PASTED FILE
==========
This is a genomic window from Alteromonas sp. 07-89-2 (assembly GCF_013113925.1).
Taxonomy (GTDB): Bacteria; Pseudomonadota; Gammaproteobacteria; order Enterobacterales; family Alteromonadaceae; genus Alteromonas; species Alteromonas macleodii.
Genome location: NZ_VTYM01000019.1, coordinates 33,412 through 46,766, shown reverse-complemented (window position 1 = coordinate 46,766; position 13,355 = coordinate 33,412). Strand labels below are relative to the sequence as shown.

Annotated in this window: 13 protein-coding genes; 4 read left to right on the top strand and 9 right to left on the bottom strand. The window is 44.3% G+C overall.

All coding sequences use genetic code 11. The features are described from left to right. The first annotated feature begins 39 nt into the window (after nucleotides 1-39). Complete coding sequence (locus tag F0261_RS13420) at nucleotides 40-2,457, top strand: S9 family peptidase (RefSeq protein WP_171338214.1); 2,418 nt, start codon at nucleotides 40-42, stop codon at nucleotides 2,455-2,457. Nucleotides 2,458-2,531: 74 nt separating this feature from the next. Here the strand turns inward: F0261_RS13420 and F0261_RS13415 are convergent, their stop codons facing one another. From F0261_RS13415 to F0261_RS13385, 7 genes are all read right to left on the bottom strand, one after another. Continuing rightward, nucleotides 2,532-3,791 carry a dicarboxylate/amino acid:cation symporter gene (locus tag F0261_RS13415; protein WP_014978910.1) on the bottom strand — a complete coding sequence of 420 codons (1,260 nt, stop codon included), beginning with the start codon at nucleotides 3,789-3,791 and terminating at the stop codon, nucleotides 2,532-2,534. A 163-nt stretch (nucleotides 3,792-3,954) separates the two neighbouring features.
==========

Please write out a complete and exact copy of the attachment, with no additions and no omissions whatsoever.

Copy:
This is a genomic window from Alteromonas sp. 07-89-2 (assembly GCF_013113925.1).
Taxonomy (GTDB): Bacteria; Pseudomonadota; Gammaproteobacteria; order Enterobacterales; family Alteromonadaceae; genus Alteromonas; species Alteromonas macleodii.
Genome location: NZ_VTYM01000019.1, coordinates 33,412 through 46,766, shown reverse-complemented (window position 1 = coordinate 46,766; position 13,355 = coordinate 33,412). Strand labels below are relative to the sequence as shown.

Annotated in this window: 13 protein-coding genes; 4 read left to right on the top strand and 9 right to left on the bottom strand. The window is 44.3% G+C overall.

All coding sequences use genetic code 11. The features are described from left to right. The first annotated feature begins 39 nt into the window (after nucleotides 1-39). Complete coding sequence (locus tag F0261_RS13420) at nucleotides 40-2,457, top strand: S9 family peptidase (RefSeq protein WP_171338214.1); 2,418 nt, start codon at nucleotides 40-42, stop codon at nucleotides 2,455-2,457. Nucleotides 2,458-2,531: 74 nt separating this feature from the next. Here the strand turns inward: F0261_RS13420 and F0261_RS13415 are convergent, their stop codons facing one another. From F0261_RS13415 to F0261_RS13385, 7 genes are all read right to left on the bottom strand, one after another. Continuing rightward, nucleotides 2,532-3,791 carry a dicarboxylate/amino acid:cation symporter gene (locus tag F0261_RS13415; protein WP_014978910.1) on the bottom strand — a complete coding sequence of 420 codons (1,260 nt, stop codon included), beginning with the start codon at nucleotides 3,789-3,791 and terminating at the stop codon, nucleotides 2,532-2,534. A 163-nt stretch (nucleotides 3,792-3,954) separates the two neighbouring features.